It’s a difficult chapter that we are all living through right now, and many people have had to find ways to help raise their spirits. Whether it’s picking up a new hobby, getting in touch with loved ones consistently, or maybe really just taking time to get to know yourself again, everyone is coping differently. But what isn’t so different is that need to connect shared human experience to persevere through uncertainty.
First Person Arts recognizes that, and has created a digital memoir platform for all amidst this global pandemic, “Covid Stories.”
The local nonprofit organization has been serving the City of Brotherly Love with memoirs and documentaries shining a light on unique personal experiences for almost two decades, and just because the world has seemed to slow down to stop the spread of the coronavirus, what hasn’t slowed down is the instinct to connect with others. “Covid Stories” follows First Person Art’s enveloping creative model and offers everyone a chance to tell their story while self-isolating.
“We’ve been thinking a lot about how our community is dealing with isolation,” said First Person Art’s Executive Director, Jamie Brunson in the release. “I’ve had numerous conversations with our board of directors about how storytelling can build and serve the community during this pandemic. Thanks to them, I’ve come to see that First Person Arts is positioned to make a unique contribution to the community during this time. We believe that storytelling and story sharing can be used to connect people and in doing so, hopefully, assuage anxiety and fear. Help us document how people are responding to, and what they are thinking and feeling, beyond medical data, during this time. First Person Arts is in a position to archive these stories to document this pandemic.”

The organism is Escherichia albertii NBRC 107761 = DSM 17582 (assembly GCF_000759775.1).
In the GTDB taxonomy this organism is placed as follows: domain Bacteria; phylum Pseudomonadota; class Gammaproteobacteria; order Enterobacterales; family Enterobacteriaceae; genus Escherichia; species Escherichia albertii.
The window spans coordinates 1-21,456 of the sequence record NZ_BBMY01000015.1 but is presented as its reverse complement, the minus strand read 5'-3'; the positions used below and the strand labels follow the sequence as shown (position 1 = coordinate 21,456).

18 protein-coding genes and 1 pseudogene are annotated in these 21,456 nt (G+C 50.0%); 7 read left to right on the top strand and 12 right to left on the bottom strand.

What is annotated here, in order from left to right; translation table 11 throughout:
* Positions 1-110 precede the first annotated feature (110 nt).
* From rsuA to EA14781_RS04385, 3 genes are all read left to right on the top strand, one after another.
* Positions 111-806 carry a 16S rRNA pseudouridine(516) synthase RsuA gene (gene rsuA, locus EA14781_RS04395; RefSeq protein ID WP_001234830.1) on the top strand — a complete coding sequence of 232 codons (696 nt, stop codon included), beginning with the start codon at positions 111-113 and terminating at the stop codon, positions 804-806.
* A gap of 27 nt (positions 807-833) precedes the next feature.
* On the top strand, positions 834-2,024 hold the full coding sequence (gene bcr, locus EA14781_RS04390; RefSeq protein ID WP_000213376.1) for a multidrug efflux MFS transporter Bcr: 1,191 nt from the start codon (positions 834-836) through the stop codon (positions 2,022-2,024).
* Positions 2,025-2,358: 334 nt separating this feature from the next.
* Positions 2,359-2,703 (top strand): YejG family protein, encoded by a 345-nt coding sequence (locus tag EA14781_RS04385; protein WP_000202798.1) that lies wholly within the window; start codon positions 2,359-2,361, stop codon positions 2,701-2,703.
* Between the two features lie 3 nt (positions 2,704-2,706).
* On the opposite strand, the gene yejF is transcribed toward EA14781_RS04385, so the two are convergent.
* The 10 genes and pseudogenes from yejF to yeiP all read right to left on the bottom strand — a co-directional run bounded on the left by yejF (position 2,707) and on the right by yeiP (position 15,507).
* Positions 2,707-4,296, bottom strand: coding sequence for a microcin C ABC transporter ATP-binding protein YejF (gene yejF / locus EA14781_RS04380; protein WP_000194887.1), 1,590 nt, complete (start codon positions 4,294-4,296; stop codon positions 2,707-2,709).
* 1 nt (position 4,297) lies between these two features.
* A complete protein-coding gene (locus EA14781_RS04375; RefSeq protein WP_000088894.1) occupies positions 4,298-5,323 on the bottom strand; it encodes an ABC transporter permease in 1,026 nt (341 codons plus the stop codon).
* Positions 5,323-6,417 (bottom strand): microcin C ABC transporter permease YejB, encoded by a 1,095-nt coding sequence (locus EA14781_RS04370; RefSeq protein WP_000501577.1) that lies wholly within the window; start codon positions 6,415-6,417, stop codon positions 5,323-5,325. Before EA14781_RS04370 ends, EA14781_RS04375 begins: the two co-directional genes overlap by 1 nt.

There’s something cathartic about unleashing your emotions. In the practice of meditation, one lesson learned is that you’re not as alone as you think. Sometimes in life, overwhelming thoughts or feelings can have you feeling isolated like you’re the only person going through a particular obstacle, the reality is though that millions of people every day feel those same emotions and have those same thoughts—we just don’t express them enough to make that link.
What are your experiencing during this period of history? Whether you’re self-isolating at home or working for an essential business, chances are others are experiencing the same moments, just in their own unique way.
“First Person Arts has spent years organizing in-person educational experiences, including group workshops and individual coaching. We recognize how important it is now to equip people through online opportunities so that they might connect, learn new skills, and share their own stories,” shared Dr. Neil Bardhan, Director of Applied Storytelling in the release.
The release also states that there is an ongoing open call for video and audio submissions. The project asks people to sit in front of a camera (or microphone) and share their experience for 5 minutes. Every 3 days, FPA will issue a new prompt on its website and social media platforms—these prompts can be anything from, “What are your cooking during the pandemic,” to “What has social distancing taught you about yourself that you didn’t know.” Your job is to record your story and email it to First Person Arts with the subject ‘Covid Stories.’ Submitting your story is free, and can be done so on First Person Art’s official website as well.
Beyond “Covid Stories,” First Person Arts will also be implementing a series of digital workshops designed by its staff to not only help motivate people to mold their experiences into stories, but to also teach them how to connect with others through story-sharing.
The power of story-telling is stronger than you think. Whether you’re looking to share your own, or you want to hear others, check out First Person Arts digitally while social distancing. You might be surprised at who’s story will be relatable, entertains you, teaches you something, or just allows you to feel connected just a bit more.
To learn more visit, firstpersonarts.org